It is not about KNOWING the future. Just understanding the drivers that will impact and promote change is a great step. Many government agencies tend to hold on to old ways, archaic systems, and antiquainted policies. Smart leaders are getting ahead of the curve…planning now for anticipated events that are generally predictable. The price of gasoline and asphalt WILL go up. What will that mean to urban/ suburban and comprehensive planning? How must transportation planning change? If we end up with really big trucks and really small cars along with really long trains, what will that mean? Do we have the required plans, revenue, systems, facilities and expertise? Are we actively seeking these essential elements?

This country cannot squeeze down public entities so far that basic services are eliminated. As with all affluent societies, Americans want the level of service to which they have become accustomed. Frankly, that is no longer possible. However one interprets the parable above, the message seems clear. While significant budget cutting is prudent and triage is part of management, care must be taken to view the whole picture. There must be some clarity about how the future is developing and plans prepared accordingly. Most planning I review is short-term and very operations oriented. Let’s get on our tiptoes and look over the horizon. Remember, the future is where we’re going to live. It’s going to arrive no matter what we do, so we might as well be architects of the desired future – at least to the extent we can.    

With over three decades working in and with federal, state and local government, John Luthy understands public agencies. Known for his real world, straight talking style, he is a leading futurist specializing in city, county, state, and federal long-range thinking and planning. An innovative and dynamic conference presenter, John is frequently asked to speak and consult on how to prepare public organizations and communities for emerging challenges. He holds both the MPH and MPA degrees as well as a doctorate in education.

Do Chief Executives Matter?

It seems obvious that corporate CEOs like Apple Computer co-founder Steve Jobs are more than consequential. In June 2008 Apple’s shares lost close to $5 after the company admitted that his ‘health issues’ were more serious than first reported. This one incident initially cost the company around $4 billion in market value. Jobs’ history is well-known. His creative genius (along with Steve Wozniak) allowed Apple to flourish around the Macintosh desktop computer during the 1980s then rebound through success of the Mac Book, IPod and IPhone during the 1990s and 2000s. His creativity, prescience and relentless drive to innovate have allowed Apple to grow into a corporate icon. Similar stories abound around such corporate giants as Warren Buffett, Bill Gates, Jack Welch, or Larry Bossidy. The question then, is whether these CEOs have something that differentiates them from other managers and does it make them indispensible? More critically, do CEOs, in either public or private organizations really matter?

The Public Executive

In his book, Who’s Your City (Basic Books 2008), Richard Florida cites Jane Jacobs’ comment that communities everywhere are filled with creative vigor, but many are ‘managed’ by squelchers who are control freaks who constantly place barriers between innovative employees and community leaders and opportunities for progress. In these cases, narrow-minded, uncreative, uncompromising executives are the antithesis of thoughtful civic development grounded in hard data and a vision of the future. Having worked in government agencies across the Country, I can say that CEOs do indeed matter. Whether mayors, city managers, county commissioners, county administrators, or governors, appointed and elected leaders must have the essential characteristics of openness, vision, awareness, a world view, and the willingness to collaborate. Without these characteristics, their tenure is often viewed as dull, tedious, frustrating, and repressive.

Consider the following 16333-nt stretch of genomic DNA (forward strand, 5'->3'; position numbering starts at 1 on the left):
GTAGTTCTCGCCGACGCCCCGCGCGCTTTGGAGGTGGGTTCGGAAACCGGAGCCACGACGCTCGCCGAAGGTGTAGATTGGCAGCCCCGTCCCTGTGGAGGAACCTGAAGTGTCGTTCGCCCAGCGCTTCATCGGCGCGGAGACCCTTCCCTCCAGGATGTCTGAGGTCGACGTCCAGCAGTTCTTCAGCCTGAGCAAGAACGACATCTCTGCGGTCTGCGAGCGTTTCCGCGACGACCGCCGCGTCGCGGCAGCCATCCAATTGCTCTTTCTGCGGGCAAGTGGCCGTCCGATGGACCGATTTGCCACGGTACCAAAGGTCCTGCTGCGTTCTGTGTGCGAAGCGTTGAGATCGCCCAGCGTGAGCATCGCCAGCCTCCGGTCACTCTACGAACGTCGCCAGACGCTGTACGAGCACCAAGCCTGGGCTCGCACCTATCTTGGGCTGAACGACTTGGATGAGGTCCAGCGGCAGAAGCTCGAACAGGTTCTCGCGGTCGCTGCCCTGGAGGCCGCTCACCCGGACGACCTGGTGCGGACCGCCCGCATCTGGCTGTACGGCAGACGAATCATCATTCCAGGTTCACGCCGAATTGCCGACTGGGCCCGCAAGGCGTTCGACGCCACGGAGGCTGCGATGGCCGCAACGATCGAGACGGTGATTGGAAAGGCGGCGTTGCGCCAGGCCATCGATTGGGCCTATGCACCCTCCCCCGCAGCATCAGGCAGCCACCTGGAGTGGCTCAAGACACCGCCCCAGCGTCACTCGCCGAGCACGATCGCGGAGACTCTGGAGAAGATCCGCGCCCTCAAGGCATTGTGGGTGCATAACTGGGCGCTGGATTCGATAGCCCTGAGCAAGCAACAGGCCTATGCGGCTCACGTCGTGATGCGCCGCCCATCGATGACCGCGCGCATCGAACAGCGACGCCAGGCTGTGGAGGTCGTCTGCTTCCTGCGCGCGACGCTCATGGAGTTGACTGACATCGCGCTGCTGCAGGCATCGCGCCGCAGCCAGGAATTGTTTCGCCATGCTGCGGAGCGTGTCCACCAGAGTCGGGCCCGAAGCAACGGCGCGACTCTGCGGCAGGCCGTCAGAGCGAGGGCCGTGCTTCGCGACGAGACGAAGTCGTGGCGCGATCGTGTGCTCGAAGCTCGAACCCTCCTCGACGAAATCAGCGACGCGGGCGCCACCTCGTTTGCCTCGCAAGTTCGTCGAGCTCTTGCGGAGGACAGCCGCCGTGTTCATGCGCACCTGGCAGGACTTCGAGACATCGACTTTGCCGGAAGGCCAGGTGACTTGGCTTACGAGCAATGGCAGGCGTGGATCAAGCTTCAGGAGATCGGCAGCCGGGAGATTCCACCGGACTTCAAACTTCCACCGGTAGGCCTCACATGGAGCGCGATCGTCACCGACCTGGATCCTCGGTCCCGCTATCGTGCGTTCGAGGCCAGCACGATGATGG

Leadership of the Future

Paul Osterman, a professor at MIT’s Sloan School of Management, has stated that middle managers are the real heroes of successful organizations. While CEOs might come and go, the stability, character, skill, and institutional knowledge of middle managers is generally sufficient to continue an organization’s performance. The enormous pace of change will continue to stress elected and appointed CEOs. More importantly, it will require them to more effectively utilize the mid- to late-career professionals who populate public agencies. This will become more essential as downsizing occurs at every level of government. How CEOs address talent, training, and the sharing of institutional memory will define their ability to lead. Focus must be internal (organization development and performance) as well as external (mission-driven and community centered).

Situational Leadership

The real question is not IF leadership matters, but when it matters. Public leaders – especially elected officials- must respond to situations that are often outside their experience. The ability to seek counsel, review facts, and make decisions that are in the best Common Interest also defines their tenure. The days of figurehead public CEOs is over. Communities need strong, sensible, innovative thinkers who are focused on the future – not the status quo. Transformation will occur. The only question is whether public leaders/ managers will strategically lead or be buffeted about by gale force winds of change.

How would employees and communities rate your various CEOs? What are their characteristics and are the essential elements of leadership, vision, creativity, and progress inherent in their style? IF given the opportunity to strengthen local leadership, is there a willingness to undertake personal and professional growth? Are local leaders prepared for future challenges? CEOs matter…and will matter more every year.

With over three decades working in and with federal, state and local government, John Luthy understands public agencies.  Known for his real world, straight talking style, he is a leading futurist specializing in city, county, state, and federal long-range thinking and planning. An innovative and dynamic presenter, John is frequently asked to speak and consult on how to prepare public organizations and communities for emerging challenges. He holds both the MPH and MPA degrees as well as a doctorate in education.